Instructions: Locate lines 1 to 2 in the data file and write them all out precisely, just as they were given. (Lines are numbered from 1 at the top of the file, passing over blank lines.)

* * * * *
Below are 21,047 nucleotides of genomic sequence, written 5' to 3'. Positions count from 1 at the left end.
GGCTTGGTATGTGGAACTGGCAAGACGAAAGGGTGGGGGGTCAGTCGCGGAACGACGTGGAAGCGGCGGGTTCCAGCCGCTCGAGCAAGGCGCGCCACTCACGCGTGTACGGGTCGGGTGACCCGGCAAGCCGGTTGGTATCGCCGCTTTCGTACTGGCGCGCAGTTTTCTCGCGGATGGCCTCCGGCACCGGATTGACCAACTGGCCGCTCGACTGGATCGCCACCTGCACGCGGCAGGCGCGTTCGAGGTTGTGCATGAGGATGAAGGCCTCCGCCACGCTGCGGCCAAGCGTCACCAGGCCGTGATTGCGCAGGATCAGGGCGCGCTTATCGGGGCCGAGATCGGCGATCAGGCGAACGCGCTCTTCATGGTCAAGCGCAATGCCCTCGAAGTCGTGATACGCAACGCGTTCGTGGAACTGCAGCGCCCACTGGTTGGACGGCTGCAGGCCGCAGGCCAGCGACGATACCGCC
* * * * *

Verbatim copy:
Below are 21,047 nucleotides of genomic sequence, written 5' to 3'. Positions count from 1 at the left end.
GGCTTGGTATGTGGAACTGGCAAGACGAAAGGGTGGGGGGTCAGTCGCGGAACGACGTGGAAGCGGCGGGTTCCAGCCGCTCGAGCAAGGCGCGCCACTCACGCGTGTACGGGTCGGGTGACCCGGCAAGCCGGTTGGTATCGCCGCTTTCGTACTGGCGCGCAGTTTTCTCGCGGATGGCCTCCGGCACCGGATTGACCAACTGGCCGCTCGACTGGATCGCCACCTGCACGCGGCAGGCGCGTTCGAGGTTGTGCATGAGGATGAAGGCCTCCGCCACGCTGCGGCCAAGCGTCACCAGGCCGTGATTGCGCAGGATCAGGGCGCGCTTATCGGGGCCGAGATCGGCGATCAGGCGAACGCGCTCTTCATGGTCAAGCGCAATGCCCTCGAAGTCGTGATACGCAACGCGTTCGTGGAACTGCAGCGCCCACTGGTTGGACGGCTGCAGGCCGCAGGCCAGCGACGATACCGCC